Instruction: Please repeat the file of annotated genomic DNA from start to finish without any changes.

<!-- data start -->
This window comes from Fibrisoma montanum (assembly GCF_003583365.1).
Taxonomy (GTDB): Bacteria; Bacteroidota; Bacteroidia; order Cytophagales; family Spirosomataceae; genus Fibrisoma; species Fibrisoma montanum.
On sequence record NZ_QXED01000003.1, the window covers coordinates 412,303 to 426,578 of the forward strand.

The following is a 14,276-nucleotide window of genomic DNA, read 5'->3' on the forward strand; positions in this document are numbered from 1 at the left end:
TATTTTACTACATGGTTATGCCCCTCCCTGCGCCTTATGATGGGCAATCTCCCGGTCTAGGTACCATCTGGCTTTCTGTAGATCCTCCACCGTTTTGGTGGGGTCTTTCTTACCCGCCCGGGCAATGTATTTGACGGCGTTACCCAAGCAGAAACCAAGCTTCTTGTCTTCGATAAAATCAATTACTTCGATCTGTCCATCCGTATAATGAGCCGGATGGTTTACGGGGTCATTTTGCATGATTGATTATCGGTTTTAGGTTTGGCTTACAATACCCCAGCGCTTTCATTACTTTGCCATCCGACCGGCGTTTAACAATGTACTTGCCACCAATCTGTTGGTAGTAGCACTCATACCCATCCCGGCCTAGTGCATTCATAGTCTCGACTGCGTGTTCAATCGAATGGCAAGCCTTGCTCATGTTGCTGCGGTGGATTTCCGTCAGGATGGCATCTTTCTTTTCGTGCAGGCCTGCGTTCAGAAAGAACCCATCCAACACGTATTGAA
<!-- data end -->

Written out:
This window comes from Fibrisoma montanum (assembly GCF_003583365.1).
Taxonomy (GTDB): Bacteria; Bacteroidota; Bacteroidia; order Cytophagales; family Spirosomataceae; genus Fibrisoma; species Fibrisoma montanum.
On sequence record NZ_QXED01000003.1, the window covers coordinates 412,303 to 426,578 of the forward strand.

The following is a 14,276-nucleotide window of genomic DNA, read 5'->3' on the forward strand; positions in this document are numbered from 1 at the left end:
TATTTTACTACATGGTTATGCCCCTCCCTGCGCCTTATGATGGGCAATCTCCCGGTCTAGGTACCATCTGGCTTTCTGTAGATCCTCCACCGTTTTGGTGGGGTCTTTCTTACCCGCCCGGGCAATGTATTTGACGGCGTTACCCAAGCAGAAACCAAGCTTCTTGTCTTCGATAAAATCAATTACTTCGATCTGTCCATCCGTATAATGAGCCGGATGGTTTACGGGGTCATTTTGCATGATTGATTATCGGTTTTAGGTTTGGCTTACAATACCCCAGCGCTTTCATTACTTTGCCATCCGACCGGCGTTTAACAATGTACTTGCCACCAATCTGTTGGTAGTAGCACTCATACCCATCCCGGCCTAGTGCATTCATAGTCTCGACTGCGTGTTCAATCGAATGGCAAGCCTTGCTCATGTTGCTGCGGTGGATTTCCGTCAGGATGGCATCTTTCTTTTCGTGCAGGCCTGCGTTCAGAAAGAACCCATCCAACACGTATTGAA